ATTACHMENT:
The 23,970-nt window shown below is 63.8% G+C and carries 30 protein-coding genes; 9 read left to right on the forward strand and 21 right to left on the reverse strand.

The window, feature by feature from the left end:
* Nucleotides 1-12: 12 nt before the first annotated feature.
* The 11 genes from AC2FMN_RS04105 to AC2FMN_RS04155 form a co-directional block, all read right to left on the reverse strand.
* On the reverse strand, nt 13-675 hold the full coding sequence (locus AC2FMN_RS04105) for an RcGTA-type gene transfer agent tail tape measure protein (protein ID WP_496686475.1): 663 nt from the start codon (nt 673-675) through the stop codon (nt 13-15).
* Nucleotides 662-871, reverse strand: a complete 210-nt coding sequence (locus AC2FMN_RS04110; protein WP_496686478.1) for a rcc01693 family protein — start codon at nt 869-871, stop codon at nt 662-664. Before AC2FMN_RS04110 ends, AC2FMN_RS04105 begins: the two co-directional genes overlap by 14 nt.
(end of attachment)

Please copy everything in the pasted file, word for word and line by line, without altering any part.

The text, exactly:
The 23,970-nt window shown below is 63.8% G+C and carries 30 protein-coding genes; 9 read left to right on the forward strand and 21 right to left on the reverse strand.

The window, feature by feature from the left end:
* Nucleotides 1-12: 12 nt before the first annotated feature.
* The 11 genes from AC2FMN_RS04105 to AC2FMN_RS04155 form a co-directional block, all read right to left on the reverse strand.
* On the reverse strand, nt 13-675 hold the full coding sequence (locus AC2FMN_RS04105) for an RcGTA-type gene transfer agent tail tape measure protein (protein ID WP_496686475.1): 663 nt from the start codon (nt 673-675) through the stop codon (nt 13-15).
* Nucleotides 662-871, reverse strand: a complete 210-nt coding sequence (locus AC2FMN_RS04110; protein WP_496686478.1) for a rcc01693 family protein — start codon at nt 869-871, stop codon at nt 662-664. Before AC2FMN_RS04110 ends, AC2FMN_RS04105 begins: the two co-directional genes overlap by 14 nt.